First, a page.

The scriptures tell us today Our Lord is a lover of souls. In His mercy, our First Reading tells us, He overlooks our sins and ignorance, giving us space that we might repent and not perish. In Jesus, He has become the Saviour of His children, coming himself to transform the lost
Let’s look at the transformation in the story of Zacchaeus. At first glance, we have a perfect narrative of making a new beginning in Christ. The story of the man who is short in stature and climbs a tree so that he can see Jesus is appealing to vertically challenged people.
Zacchaeus is not only short in stature, but also in moral status among his neighbours. He is a tax collector, and not just any tax collector, but a chief tax collector and rich. Tax collectors were hated in the community because they collected taxes from their Jewish neighbours for the Romans who occupied their country. In addition, a tax collector could and often did, overcharge their neighbours and keep the extra for themselves. Not only did they serve the Romans, but they also took advantage of their position to steal from their neighbours. The assumption is that Zacchaeus had become rich by his greed and dishonesty, stealing from his community.
So even though Zacchaeus has difficulty seeing Jesus, he tries by doing an undignified, childish thing – climbing a tree – because of his desire to change and become worthy. He welcomes Jesus into his heart and his house, gladly offers to give half of his possessions to the poor, and make restitution if he has taken any money dishonestly. Zacchaeus makes the proper response to his encounter with Jesus.
Our translation says that Zacchaeus welcomed him joyfully. Joy is the appropriate response to God’s invitation. He becomes generous, a rich man who is willing to give away his money. Zacchaeus is transformed from sinner to faithful follower of Jesus. He is saved, and, in the words of Paul, Jesus is glorified in him and Zacchaeus in Jesus. Jesus is on his way to Jerusalem to meet his death, but in the transformation of Zacchaeus, his mission on earth is fulfilled.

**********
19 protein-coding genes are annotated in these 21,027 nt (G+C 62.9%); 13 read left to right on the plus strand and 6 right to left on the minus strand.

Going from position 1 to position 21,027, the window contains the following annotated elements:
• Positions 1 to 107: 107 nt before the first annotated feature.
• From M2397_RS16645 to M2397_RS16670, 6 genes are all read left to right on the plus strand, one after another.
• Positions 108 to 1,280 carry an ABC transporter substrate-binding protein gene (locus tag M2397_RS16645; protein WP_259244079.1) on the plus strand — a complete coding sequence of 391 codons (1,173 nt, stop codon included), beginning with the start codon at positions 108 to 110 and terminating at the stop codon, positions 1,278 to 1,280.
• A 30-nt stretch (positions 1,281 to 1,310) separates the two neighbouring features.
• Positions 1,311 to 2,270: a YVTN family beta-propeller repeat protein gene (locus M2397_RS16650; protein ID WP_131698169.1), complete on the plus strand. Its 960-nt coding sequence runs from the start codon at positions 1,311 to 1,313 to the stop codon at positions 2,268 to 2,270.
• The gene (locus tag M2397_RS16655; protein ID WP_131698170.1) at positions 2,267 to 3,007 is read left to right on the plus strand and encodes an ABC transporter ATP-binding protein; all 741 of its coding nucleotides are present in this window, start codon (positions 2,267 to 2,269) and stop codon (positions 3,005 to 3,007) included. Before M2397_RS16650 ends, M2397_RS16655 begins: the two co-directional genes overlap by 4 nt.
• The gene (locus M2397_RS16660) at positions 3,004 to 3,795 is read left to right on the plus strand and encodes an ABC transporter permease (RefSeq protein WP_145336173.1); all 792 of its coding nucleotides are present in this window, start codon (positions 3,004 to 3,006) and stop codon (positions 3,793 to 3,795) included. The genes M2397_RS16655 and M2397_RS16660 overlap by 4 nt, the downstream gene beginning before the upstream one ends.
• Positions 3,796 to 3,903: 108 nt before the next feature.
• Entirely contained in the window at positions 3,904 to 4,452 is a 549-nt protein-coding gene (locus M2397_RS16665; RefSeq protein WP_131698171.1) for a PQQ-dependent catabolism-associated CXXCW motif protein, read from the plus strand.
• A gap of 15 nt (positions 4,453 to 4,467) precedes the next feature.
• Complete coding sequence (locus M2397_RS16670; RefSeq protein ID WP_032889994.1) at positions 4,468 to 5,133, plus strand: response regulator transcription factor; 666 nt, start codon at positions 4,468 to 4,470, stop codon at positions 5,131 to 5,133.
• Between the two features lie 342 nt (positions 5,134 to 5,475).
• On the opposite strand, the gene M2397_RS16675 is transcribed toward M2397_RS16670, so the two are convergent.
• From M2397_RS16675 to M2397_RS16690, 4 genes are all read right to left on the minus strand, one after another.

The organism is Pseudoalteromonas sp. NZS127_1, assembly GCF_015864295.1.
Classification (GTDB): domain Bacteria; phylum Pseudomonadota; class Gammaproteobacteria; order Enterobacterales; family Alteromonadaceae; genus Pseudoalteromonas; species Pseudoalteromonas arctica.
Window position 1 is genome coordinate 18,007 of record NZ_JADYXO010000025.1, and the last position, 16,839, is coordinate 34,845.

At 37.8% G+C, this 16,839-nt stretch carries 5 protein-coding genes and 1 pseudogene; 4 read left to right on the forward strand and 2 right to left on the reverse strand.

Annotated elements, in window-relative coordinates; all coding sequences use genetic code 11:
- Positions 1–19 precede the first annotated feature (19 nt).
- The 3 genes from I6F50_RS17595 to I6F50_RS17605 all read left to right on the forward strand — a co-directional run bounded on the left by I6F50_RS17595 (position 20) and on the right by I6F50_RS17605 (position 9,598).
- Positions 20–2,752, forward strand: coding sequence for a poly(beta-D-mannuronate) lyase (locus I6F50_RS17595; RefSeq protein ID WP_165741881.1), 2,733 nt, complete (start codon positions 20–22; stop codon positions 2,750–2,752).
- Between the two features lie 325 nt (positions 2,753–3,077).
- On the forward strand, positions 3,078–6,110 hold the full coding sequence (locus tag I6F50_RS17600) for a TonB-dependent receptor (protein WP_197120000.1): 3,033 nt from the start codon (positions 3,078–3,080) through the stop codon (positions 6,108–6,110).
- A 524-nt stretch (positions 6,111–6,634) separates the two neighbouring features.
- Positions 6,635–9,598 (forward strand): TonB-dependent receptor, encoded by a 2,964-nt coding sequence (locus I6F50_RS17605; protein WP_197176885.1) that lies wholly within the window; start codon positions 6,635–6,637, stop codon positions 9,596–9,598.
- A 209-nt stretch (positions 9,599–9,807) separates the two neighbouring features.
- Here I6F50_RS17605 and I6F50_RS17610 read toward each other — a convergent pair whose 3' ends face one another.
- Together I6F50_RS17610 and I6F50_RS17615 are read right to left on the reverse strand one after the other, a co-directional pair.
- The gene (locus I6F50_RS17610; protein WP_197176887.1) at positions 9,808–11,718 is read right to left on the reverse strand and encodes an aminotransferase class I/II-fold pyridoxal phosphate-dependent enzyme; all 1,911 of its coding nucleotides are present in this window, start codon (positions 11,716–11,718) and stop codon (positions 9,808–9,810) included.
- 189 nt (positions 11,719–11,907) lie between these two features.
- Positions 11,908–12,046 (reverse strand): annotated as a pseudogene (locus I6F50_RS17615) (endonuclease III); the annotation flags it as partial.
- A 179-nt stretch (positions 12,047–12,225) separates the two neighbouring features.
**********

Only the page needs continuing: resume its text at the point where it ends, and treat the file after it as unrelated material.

Now, Christ’s mission was to save not just individual but humankind. Christianity is a corporate faith not an individualistic one. How did Zacchaeus’ transformation affect the community? Zacchaeus was disliked, unpopular, rejected by the community. The crowd grumbles when Jesus reaches out to him, saying, “He has gone to stay at a sinner’s house.” Let’s think about this.
There are two ways of reading verse 8. The original Greek verb might indicate an action that is present and ongoing or a future action. Our translation reads “But Zacchaeus stood his ground and said to the Lord, ‘Look, sir, I am going to give half my property to the poor, and if I have cheated anybody I will pay him back four times the amount.’.”
Scholars dispute whether Zacchaeus is planning to give his money away in the future, or whether he is stating something that he has already done. Perhaps this is the reason that Jesus recognizes Zacchaeus up there in the tree, and calls him down, and invites himself to stay in this man’s house.
We know that Zacchaeus is despised by his community. He is an outsider, labelled as a chief tax collector, a rich man, a sinner. He is short in stature. He is not seen by his community until he climbs a tree and is seen by Jesus. Maybe Zacchaeus had been quietly giving to the poor all along! Who among us, that we have left on the margins, that we have not seen clearly because of our assumptions, might surprise us with their generosity and faith?
While we, and perhaps the crowd in Jericho, might be inclined to feel that Zacchaeus is saved because he willingly gives his riches to the poor, what does Jesus say? “Today salvation has come to this house, because this man too is a son of Abraham.” Jesus says Zacchaeus and all his household are saved simply by being the people of God’s covenant with Abraham. Zacchaeus is saved because of his faith, not because of his works. This is the nature of salvation. It is based on faith. Zacchaeus’ good works are a result of his faith, of his following God’s commandments. Who is proud in this story? Zacchaeus or the crowd? Who is transformed? Zacchaeus or the crowd?
Both ways of reading the story of Zacchaeus are instructive. We might look at Zacchaeus as an individual sinner, who has repented and been granted salvation. Indeed, it is righteous and good to be transformed by an encounter with Jesus. It is righteous and good to respond with joy to the good news of Christ by giving generously to the poor.
And, as corporate Christians, members of the household of God, we need to consider the possibility that we must recognize ourselves in the crowd. Just as certainly, it is righteous and good to look around us and be open to surprise at who among us may be living with faith and generosity of spirit. “for the Son of Man has come to seek out and save what was lost.’.” And the unseen, the overlooked, the misunderstood people on the edges of our community, the ones who need to climb a tree to be seen. In the second reading St Paul prays that God will help the Thessalonians and us to be “worthy of our call,” he asks God to “bring to fulfillment every desire for goodness.”
Today Christ is inviting us to renew both our purpose and our commitment to achieve it – that’s our part.
When we receive him again today in Holy Communion, let’s accept the invitation – so he can have all the room he needs to do his part.